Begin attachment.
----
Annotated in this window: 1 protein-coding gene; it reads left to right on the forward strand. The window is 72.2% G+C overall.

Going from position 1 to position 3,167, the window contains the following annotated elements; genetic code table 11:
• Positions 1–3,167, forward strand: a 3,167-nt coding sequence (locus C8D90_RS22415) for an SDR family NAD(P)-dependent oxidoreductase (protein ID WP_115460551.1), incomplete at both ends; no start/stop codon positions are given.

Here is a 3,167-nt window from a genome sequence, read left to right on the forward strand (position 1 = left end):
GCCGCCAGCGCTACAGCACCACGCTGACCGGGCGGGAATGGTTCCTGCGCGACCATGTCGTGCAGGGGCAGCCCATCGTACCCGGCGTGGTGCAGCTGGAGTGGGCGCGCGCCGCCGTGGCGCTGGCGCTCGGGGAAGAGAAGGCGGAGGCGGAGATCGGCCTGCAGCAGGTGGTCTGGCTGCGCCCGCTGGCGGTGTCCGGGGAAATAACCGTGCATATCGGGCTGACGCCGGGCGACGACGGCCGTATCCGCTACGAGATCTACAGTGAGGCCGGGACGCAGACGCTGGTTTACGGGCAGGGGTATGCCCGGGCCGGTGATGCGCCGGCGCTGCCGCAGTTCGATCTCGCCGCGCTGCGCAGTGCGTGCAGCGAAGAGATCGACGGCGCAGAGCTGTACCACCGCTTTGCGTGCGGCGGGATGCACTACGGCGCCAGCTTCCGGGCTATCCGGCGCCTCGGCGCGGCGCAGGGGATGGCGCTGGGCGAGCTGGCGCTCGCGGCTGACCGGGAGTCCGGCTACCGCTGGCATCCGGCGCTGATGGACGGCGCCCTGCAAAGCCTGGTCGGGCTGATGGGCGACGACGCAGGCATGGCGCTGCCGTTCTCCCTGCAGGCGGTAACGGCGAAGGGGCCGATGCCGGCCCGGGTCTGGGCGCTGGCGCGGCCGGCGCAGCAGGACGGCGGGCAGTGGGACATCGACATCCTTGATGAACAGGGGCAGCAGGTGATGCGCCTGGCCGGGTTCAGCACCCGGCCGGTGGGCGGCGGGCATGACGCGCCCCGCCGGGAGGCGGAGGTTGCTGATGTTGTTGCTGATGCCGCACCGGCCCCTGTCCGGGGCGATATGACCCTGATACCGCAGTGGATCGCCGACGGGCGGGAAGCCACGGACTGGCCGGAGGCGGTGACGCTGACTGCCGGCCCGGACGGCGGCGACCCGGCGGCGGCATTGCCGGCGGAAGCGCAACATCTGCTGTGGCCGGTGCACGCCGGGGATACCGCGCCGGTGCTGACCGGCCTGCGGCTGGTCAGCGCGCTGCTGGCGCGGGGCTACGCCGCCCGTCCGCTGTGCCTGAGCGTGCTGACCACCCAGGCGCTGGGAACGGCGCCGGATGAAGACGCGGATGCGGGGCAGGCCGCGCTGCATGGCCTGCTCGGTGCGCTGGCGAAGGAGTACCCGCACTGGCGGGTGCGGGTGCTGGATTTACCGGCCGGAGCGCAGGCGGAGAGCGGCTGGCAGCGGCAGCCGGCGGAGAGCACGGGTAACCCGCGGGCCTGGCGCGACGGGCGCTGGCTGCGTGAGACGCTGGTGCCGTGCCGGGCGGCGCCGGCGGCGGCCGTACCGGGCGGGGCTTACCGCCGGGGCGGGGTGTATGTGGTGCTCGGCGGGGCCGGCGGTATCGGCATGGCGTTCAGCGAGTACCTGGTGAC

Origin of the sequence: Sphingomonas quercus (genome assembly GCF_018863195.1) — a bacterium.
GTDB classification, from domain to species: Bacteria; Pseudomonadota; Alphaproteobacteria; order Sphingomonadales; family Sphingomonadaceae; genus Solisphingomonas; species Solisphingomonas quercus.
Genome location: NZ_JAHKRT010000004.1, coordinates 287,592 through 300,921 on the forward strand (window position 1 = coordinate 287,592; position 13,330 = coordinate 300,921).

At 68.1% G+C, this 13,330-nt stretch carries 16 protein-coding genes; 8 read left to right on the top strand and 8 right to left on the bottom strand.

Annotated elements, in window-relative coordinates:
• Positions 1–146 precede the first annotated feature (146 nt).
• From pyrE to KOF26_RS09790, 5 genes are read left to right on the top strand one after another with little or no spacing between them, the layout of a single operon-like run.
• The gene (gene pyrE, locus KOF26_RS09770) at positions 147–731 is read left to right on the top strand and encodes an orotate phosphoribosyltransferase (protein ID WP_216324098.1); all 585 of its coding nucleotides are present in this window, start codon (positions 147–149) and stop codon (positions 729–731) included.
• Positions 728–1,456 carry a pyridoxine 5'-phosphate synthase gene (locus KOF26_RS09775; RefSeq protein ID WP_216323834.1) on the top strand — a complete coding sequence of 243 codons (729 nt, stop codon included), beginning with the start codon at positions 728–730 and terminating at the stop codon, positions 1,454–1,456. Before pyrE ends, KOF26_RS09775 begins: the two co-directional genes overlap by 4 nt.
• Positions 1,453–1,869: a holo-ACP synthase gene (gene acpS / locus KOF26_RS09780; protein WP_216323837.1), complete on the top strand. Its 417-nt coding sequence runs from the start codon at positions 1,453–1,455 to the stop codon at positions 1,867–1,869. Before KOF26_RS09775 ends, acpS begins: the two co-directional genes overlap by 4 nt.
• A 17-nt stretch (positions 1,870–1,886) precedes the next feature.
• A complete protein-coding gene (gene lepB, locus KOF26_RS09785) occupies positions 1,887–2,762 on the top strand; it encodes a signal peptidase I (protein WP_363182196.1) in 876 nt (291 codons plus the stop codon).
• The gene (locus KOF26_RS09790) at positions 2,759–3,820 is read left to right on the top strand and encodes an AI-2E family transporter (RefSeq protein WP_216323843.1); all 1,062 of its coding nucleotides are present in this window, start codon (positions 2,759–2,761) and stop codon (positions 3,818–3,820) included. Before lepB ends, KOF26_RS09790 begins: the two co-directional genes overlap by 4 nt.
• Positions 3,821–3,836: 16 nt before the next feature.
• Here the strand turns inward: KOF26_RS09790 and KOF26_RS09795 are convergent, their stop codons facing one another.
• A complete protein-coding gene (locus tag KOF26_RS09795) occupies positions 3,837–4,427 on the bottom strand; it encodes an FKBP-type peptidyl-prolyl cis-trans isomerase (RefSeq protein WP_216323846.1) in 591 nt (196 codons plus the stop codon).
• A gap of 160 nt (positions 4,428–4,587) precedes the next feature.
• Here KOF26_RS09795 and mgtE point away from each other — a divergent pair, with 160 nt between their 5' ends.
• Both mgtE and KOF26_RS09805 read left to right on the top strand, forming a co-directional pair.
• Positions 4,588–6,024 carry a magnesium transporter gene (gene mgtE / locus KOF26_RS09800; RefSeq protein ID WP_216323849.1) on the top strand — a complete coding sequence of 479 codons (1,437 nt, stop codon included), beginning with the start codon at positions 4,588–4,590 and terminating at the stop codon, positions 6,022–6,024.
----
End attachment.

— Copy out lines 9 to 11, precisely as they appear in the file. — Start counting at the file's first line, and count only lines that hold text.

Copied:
At 68.1% G+C, this 13,330-nt stretch carries 16 protein-coding genes; 8 read left to right on the top strand and 8 right to left on the bottom strand.

Annotated elements, in window-relative coordinates:
• Positions 1–146 precede the first annotated feature (146 nt).